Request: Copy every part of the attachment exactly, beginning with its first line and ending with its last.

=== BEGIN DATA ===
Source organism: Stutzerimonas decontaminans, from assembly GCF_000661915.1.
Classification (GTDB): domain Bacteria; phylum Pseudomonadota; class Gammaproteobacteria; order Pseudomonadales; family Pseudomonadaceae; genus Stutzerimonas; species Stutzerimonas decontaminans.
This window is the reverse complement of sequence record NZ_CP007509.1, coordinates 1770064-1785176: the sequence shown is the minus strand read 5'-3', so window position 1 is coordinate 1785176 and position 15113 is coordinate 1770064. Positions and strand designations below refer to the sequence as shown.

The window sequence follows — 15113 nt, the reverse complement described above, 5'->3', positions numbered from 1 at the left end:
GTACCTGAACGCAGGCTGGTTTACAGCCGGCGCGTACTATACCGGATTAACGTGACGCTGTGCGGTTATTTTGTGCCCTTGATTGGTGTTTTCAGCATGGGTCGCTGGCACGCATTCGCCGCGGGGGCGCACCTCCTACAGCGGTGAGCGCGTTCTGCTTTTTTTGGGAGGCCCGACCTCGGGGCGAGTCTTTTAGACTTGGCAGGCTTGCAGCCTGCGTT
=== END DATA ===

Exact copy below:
Source organism: Stutzerimonas decontaminans, from assembly GCF_000661915.1.
Classification (GTDB): domain Bacteria; phylum Pseudomonadota; class Gammaproteobacteria; order Pseudomonadales; family Pseudomonadaceae; genus Stutzerimonas; species Stutzerimonas decontaminans.
This window is the reverse complement of sequence record NZ_CP007509.1, coordinates 1770064-1785176: the sequence shown is the minus strand read 5'-3', so window position 1 is coordinate 1785176 and position 15113 is coordinate 1770064. Positions and strand designations below refer to the sequence as shown.

The window sequence follows — 15113 nt, the reverse complement described above, 5'->3', positions numbered from 1 at the left end:
GTACCTGAACGCAGGCTGGTTTACAGCCGGCGCGTACTATACCGGATTAACGTGACGCTGTGCGGTTATTTTGTGCCCTTGATTGGTGTTTTCAGCATGGGTCGCTGGCACGCATTCGCCGCGGGGGCGCACCTCCTACAGCGGTGAGCGCGTTCTGCTTTTTTTGGGAGGCCCGACCTCGGGGCGAGTCTTTTAGACTTGGCAGGCTTGCAGCCTGCGTT